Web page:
Protecting companies from ransomware

Cyber security threats are cyclic – data breaches, phishing attacks, and denial of service attacks come into the spotlight on a regular basis. This week, we have been revisited by ransomware. Ransomware is a type of malware attack that encrypts files on a victim computer, making them completely inaccessible. This can be undone be paying a fee, usually through a cryptocurrency such as bitcoin. 

There are three primary ways to protect a company from a ransomware attack. The first is the easiest: regular updates of software. Technology companies, particularly those that support enterprises, are quick to release patches to plug security holes. You need to be just as quick to propagate those changes to every machine on your network. This can be done easily through proper configuration and group policies. If you have that one special machine that can’t be upgraded for whatever reason, take steps to isolate it from the internet, only use it for that single purpose, and find a way to virtualize or replace it.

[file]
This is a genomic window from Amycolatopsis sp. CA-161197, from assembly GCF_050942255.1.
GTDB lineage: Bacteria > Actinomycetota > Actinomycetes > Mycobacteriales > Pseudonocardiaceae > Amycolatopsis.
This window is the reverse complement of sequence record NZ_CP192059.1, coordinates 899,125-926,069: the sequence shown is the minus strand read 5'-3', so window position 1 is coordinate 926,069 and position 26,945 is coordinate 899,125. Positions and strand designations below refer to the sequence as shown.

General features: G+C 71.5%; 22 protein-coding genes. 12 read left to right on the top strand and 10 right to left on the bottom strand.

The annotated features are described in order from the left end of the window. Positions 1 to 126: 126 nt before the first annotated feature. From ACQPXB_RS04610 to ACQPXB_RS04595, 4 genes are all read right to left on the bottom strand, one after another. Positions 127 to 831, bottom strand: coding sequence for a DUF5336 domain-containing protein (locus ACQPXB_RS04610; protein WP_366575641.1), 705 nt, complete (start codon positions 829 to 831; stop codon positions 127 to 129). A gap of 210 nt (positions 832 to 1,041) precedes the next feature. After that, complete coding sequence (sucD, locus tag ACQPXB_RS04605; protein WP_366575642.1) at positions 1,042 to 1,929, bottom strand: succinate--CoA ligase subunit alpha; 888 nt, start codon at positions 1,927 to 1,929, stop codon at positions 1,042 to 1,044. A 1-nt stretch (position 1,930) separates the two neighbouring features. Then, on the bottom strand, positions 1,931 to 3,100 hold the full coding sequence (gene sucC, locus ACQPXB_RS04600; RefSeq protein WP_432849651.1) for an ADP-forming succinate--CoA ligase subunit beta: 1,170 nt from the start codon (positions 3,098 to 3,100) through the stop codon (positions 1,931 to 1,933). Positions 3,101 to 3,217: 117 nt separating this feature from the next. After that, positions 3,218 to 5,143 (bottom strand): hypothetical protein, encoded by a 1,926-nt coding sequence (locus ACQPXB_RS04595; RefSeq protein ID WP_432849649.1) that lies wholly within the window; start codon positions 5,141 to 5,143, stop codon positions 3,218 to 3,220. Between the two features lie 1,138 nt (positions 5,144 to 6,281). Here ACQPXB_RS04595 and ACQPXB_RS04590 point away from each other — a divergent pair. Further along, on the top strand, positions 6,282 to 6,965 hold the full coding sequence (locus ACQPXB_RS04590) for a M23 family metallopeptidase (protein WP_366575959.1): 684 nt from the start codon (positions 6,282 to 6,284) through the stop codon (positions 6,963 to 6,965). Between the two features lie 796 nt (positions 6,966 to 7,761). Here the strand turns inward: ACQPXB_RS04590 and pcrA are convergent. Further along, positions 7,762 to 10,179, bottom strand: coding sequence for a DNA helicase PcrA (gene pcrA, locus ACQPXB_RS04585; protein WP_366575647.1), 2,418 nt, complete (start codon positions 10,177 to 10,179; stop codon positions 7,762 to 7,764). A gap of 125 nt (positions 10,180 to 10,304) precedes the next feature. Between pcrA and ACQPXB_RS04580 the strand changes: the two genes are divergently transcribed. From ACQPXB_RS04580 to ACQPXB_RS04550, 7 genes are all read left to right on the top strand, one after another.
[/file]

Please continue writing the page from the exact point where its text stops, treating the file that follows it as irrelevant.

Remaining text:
The second way is through an automated system of regular backups. For personal files, I use portable hard drives for storage in the house, and Amazon Web Services’ Glacier in case the house burns down. While I’m only storing ~50 Gb of family photos, the peace of mind isn’t that expensive: about $5 total to upload, and $0.50 per month to maintain. I have heard that the retrieval costs can be comparatively high, but it will be worth it to not lose those memories. 

The hardest form of cyber security protection is always user education. Some can get through their 9-5 being a computer security expert. Everyone else needs to do that, plus accounting, product management, or sales. But we can nudge people in the right direction. Provide relevant, engaging education beyond the rote slide decks or online trainings. Label emails that are coming from external sources as such. Finally, test your users through social penetration testing. The best lessons are learned through failure, and if we can teach that lesson without catastrophic risk, all the better. 

For more information on the most recent ransomware attack, check out Brian Kreb’s article on it. For an interesting take on establishing trust between ransomware victims and their digital captors, Matt Levine writes on blockchain-enabled smart contracts


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